In the in-depth comparative review of the new Encyclopaedia Britannica Almanac 2003 (EBA) in the June issue of Péter's Digital Reference Shelf, I wrote that the Britannica GeoAnalyzer (BGA) "holds the ace card when it comes to country profiles: free linking to the Britannica GeoAnalyzer service that is so good (and not tied exclusively to the CD-ROM version of EBA) that I am going to write a separate review of that gem which compares countries by a combination of indexes." As promised, here is that review.
BGA is derived from the yearly updated Britannica World Data statistical collection. It offers statistical, demographic and geographical information about all the independent countries, self-governing territories and overseas dependencies of the world. The ever-improving CIA World Factbook has information about more territories — including uninhabited areas of the world like Clipperton Island, which belongs to France, and islands inhabited by less than 50 people, like the Pitcairn Islands, a British dependency — than almost any other reference. And the excellent Information Please Almanac may have more current information about political developments than BGA, but neither is better than BGA when it comes to economic, demographic and vital statistics. Most importantly, BGA has software features that make it possible to rank and compare countries and territories by the user's choice of select criteria (within some limits). Beyond Britannica's own CD/DVD-ROM Reference Suite, the CD/DVD-ROM versions of Encarta World Atlas and the discontinued CD-ROM version of Dorling Kindersley's World Atlas had similar features, but only two countries could be compared simultaneously in those. There are a few Web sites that, developed with support from various geography literacy grants, offer side-by-side country profiles, but they use outdated statistics from earlier editions of the CIA World Factbook.
The publicity blurb on the home page of BGA mentions 217 countries. But unless they count at least four of the following countries separately — Antigua and Barbuda, Bosnia and Herzegovina, Saint Kitts and Nevis, Sao Tomé and Principe, Serbia and Montenegro, Trinidad and Tobago — the scope of BGA is "only" 213 countries. This is still more than its competitors, except for the CIA World Factbook, which covers more than 260 geographic entities, but can only list countries alphabetically and show one statistical indicator at a time.
Except for a few countries (like the U.S., Canada, Australia, the U.K., Italy, China and Japan), each country has a one-page PDF snapshot (shown here at 70% reduction to get a feel for it) following exactly the same structure and layout. This helps to make comparisons if the pages of two or more country snapshots are printed. The print quality is superb.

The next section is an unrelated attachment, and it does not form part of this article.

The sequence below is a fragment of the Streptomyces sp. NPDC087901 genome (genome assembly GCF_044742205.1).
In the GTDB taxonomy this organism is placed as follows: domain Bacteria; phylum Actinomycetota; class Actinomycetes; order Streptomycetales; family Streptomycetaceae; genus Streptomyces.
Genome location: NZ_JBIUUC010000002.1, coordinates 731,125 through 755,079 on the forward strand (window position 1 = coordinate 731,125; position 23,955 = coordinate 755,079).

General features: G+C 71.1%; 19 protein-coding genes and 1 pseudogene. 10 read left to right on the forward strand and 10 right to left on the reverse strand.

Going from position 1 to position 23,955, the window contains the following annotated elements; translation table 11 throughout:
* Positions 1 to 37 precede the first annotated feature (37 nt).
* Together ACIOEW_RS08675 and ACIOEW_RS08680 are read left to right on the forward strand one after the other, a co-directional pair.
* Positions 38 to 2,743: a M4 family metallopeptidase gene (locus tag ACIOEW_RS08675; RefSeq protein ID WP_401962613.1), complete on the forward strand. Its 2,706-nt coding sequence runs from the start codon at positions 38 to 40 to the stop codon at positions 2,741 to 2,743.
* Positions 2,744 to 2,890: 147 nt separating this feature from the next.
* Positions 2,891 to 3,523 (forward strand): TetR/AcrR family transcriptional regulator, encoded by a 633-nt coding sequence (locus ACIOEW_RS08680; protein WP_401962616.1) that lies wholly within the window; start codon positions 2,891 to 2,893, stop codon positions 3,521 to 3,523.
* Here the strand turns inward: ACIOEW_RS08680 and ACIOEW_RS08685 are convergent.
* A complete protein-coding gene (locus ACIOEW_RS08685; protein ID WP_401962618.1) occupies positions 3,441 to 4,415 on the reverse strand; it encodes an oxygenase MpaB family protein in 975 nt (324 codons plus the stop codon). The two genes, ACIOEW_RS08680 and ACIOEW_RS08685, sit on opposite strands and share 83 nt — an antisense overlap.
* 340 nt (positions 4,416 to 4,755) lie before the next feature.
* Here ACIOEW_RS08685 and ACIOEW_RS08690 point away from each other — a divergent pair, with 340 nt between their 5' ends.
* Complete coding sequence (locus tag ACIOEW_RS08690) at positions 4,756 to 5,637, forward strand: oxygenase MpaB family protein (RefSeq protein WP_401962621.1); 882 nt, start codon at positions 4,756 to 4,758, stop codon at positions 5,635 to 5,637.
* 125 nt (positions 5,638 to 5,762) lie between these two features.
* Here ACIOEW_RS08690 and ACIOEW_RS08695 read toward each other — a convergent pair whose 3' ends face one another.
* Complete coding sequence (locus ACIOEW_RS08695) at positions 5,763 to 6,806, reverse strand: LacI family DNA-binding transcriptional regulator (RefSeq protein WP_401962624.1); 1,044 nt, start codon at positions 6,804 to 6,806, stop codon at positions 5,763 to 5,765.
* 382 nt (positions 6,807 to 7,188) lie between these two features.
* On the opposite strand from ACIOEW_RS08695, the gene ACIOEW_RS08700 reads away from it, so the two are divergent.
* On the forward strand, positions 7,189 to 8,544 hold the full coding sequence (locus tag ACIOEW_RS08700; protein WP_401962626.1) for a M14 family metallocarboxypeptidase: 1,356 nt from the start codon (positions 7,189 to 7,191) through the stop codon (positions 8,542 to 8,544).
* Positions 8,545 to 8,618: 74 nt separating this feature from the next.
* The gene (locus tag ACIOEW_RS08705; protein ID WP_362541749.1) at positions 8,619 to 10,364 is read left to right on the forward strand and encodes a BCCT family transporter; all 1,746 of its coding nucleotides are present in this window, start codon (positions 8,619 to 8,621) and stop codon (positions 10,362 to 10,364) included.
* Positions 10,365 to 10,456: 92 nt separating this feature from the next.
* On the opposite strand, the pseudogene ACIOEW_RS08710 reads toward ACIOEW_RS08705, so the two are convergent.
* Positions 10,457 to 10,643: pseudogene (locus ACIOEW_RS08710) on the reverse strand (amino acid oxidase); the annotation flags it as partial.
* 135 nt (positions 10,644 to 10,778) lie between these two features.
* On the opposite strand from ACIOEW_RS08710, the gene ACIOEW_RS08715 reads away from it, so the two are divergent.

Some of the data are also available in EBA, but because EBA unfortunately strictly follows the organization of the book and has country profiles of different lengths depending on the importance of the country, it is not conducive for comparisons. Because of the physical limitations of the print edition, EBA also has very crowded pages.
BGA is pure data, and that makes it possible to squeeze a lot of information on to a single page, even when starting each statistical category on a new line. The population data are the most current, mostly from 2002, and population projection data are typically given for 2010 and 2020, along with the doubling time of the population. Age breakdown, sex distribution, ethnic composition and vital statistics are usually from 2000 — pretty current by standards of statistical compendia. Economic and educational indicators are less current — all these vary depending of the ability of the international agencies (UN, WHO, ILO, IMF) and the national statistical agencies to collect, process, clean and publish the data for each nation, as BGA uses these publications in compiling its data.
Each snapshot starts with essential political and geographical facts about the country, accompanied by a locator map, to get a sense of its location. (I use BGA snapshots of Saudi Arabia and the United Arab Emirates in the examples, as they are getting some political attention, and statistics not widely broadcast by Al Jazeera can shed some additional light to what may not be visible through the veil of filtered government communiqués.) This section is followed by the Demography and Vital statistics section, in which it is easy to notice the unusual gender distribution in the UAE, where the female population is merely 32.46%. Such data really stand out when snapshots are visualized in charts comparing countries, as discussed later. In this section, I sorely miss the neonatal and infant mortality rate by gender and the maternal mortality rate figures. Both are quite telling about a country's health care and gender attitude — not necessarily in direct relation to its poverty or wealth.